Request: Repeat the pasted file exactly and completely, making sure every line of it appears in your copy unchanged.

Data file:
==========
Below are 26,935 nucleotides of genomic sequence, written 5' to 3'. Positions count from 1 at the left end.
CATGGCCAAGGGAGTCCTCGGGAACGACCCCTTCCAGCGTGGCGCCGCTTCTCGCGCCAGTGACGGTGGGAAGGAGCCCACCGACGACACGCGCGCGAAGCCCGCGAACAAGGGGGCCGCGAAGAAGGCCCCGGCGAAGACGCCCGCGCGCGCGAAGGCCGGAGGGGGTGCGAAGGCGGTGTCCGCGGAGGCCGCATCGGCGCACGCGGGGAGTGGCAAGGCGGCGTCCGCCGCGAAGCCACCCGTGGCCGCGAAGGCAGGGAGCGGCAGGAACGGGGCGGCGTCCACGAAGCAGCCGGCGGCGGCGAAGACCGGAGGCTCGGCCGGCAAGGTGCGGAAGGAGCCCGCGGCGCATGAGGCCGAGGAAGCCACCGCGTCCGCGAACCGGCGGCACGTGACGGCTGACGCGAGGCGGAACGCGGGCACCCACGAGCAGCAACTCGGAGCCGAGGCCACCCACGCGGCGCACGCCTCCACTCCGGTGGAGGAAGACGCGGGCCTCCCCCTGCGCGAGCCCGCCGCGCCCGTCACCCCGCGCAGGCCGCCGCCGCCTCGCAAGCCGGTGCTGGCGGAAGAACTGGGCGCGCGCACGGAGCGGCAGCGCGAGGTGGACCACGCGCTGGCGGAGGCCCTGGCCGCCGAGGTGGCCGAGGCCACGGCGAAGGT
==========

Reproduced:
Below are 26,935 nucleotides of genomic sequence, written 5' to 3'. Positions count from 1 at the left end.
CATGGCCAAGGGAGTCCTCGGGAACGACCCCTTCCAGCGTGGCGCCGCTTCTCGCGCCAGTGACGGTGGGAAGGAGCCCACCGACGACACGCGCGCGAAGCCCGCGAACAAGGGGGCCGCGAAGAAGGCCCCGGCGAAGACGCCCGCGCGCGCGAAGGCCGGAGGGGGTGCGAAGGCGGTGTCCGCGGAGGCCGCATCGGCGCACGCGGGGAGTGGCAAGGCGGCGTCCGCCGCGAAGCCACCCGTGGCCGCGAAGGCAGGGAGCGGCAGGAACGGGGCGGCGTCCACGAAGCAGCCGGCGGCGGCGAAGACCGGAGGCTCGGCCGGCAAGGTGCGGAAGGAGCCCGCGGCGCATGAGGCCGAGGAAGCCACCGCGTCCGCGAACCGGCGGCACGTGACGGCTGACGCGAGGCGGAACGCGGGCACCCACGAGCAGCAACTCGGAGCCGAGGCCACCCACGCGGCGCACGCCTCCACTCCGGTGGAGGAAGACGCGGGCCTCCCCCTGCGCGAGCCCGCCGCGCCCGTCACCCCGCGCAGGCCGCCGCCGCCTCGCAAGCCGGTGCTGGCGGAAGAACTGGGCGCGCGCACGGAGCGGCAGCGCGAGGTGGACCACGCGCTGGCGGAGGCCCTGGCCGCCGAGGTGGCCGAGGCCACGGCGAAGGT